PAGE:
on the necessity of brutality: why i went there

Content warnings also apply to the Toy Soldier Saga. Keep in mind I consciously patterned it after elements of the Napoleonic Wars, World War II and the Vietnam War. I mention a very similar variety of horrors, all of which are based in real events I pulled from history. And I went there because I believe it’s important to tell these stories, as cautionary tales if nothing else, so we don’t repeat them – and the fantastic medium allows us to take politics out of it and look at it all with some perspective.

Rebecca F. Kuang

There’s an oft-made argument in genre fiction circles that sexual violence shouldn’t be used as a plot point. It’s regressive. It’s demeaning to women. It’s gratuitously violent, grotesque, and unnecessary because we don’t need to see violence against women to know that this was a historical truth, we know it well enough–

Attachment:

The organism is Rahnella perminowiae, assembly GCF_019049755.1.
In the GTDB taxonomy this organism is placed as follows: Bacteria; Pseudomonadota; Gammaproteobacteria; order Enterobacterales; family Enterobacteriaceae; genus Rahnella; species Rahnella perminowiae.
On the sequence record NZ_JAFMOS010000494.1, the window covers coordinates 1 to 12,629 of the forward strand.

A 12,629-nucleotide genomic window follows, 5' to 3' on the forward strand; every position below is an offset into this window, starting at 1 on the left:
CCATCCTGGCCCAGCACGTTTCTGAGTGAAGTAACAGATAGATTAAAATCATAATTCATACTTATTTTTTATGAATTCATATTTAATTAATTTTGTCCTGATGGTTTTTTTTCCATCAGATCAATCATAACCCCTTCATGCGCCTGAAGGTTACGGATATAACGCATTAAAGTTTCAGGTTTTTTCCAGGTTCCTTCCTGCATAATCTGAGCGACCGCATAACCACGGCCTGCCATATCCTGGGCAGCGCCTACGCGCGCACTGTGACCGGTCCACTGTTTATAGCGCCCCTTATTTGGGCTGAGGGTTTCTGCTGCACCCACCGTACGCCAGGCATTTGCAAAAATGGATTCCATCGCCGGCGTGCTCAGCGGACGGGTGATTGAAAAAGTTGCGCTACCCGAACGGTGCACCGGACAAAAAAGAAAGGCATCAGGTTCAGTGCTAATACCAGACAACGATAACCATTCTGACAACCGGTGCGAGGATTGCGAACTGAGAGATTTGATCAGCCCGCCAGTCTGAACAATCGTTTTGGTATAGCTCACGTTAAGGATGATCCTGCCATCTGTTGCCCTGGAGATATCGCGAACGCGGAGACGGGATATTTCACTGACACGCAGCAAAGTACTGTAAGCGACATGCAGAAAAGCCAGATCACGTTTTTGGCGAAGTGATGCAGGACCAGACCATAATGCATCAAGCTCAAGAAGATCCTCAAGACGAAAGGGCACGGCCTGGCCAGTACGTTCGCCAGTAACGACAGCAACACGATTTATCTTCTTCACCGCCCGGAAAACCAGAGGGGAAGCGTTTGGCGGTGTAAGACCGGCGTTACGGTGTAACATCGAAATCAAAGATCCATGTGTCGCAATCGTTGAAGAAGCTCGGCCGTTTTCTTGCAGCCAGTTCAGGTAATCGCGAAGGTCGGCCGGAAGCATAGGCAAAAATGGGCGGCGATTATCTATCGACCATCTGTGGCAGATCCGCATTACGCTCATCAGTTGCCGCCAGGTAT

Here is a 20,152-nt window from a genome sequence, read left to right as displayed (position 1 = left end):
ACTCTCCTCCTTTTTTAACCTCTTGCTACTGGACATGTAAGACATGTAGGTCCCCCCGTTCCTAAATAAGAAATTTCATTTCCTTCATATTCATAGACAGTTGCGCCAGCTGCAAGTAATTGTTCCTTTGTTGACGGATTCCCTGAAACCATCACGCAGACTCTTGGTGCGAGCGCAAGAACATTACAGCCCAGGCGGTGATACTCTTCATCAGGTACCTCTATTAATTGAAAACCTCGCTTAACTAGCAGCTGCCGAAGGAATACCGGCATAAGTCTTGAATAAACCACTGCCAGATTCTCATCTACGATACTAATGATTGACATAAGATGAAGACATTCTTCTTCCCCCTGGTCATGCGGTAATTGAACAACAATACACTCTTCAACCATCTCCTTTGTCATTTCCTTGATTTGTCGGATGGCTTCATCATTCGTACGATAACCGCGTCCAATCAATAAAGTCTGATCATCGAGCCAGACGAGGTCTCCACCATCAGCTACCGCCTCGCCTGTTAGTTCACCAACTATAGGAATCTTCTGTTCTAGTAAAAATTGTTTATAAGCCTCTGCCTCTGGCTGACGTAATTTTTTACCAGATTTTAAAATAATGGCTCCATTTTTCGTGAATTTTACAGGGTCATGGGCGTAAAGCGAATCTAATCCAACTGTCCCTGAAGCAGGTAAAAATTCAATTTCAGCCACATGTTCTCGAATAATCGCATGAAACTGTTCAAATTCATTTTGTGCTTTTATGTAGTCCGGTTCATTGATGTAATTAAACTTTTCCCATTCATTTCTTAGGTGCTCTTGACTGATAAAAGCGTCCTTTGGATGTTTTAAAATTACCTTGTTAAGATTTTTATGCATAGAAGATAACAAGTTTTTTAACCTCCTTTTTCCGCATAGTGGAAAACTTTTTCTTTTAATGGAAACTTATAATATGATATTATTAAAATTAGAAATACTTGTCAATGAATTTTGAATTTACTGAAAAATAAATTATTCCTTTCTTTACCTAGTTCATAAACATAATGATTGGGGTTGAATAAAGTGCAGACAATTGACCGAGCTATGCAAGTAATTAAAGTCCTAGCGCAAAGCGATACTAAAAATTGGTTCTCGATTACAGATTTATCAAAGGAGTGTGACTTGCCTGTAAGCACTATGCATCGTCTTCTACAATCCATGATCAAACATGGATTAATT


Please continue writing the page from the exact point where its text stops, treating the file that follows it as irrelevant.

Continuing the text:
Except we don’t.

The Poppy War is centered around the 1937 Rape of Nanjing. This also happens to be what I wrote my thesis on. I have spent over a year reading personal accounts of the bystanders, victims, and perpetrators. And if there’s one thing I’ve learned after months of research, it is that the west frankly does not care.

The west has never done a good job of caring about sexual violence done to women who aren’t white.

I’m not interested in writing utopias. I don’t like writing the alternate histories where gender equality is taken for…

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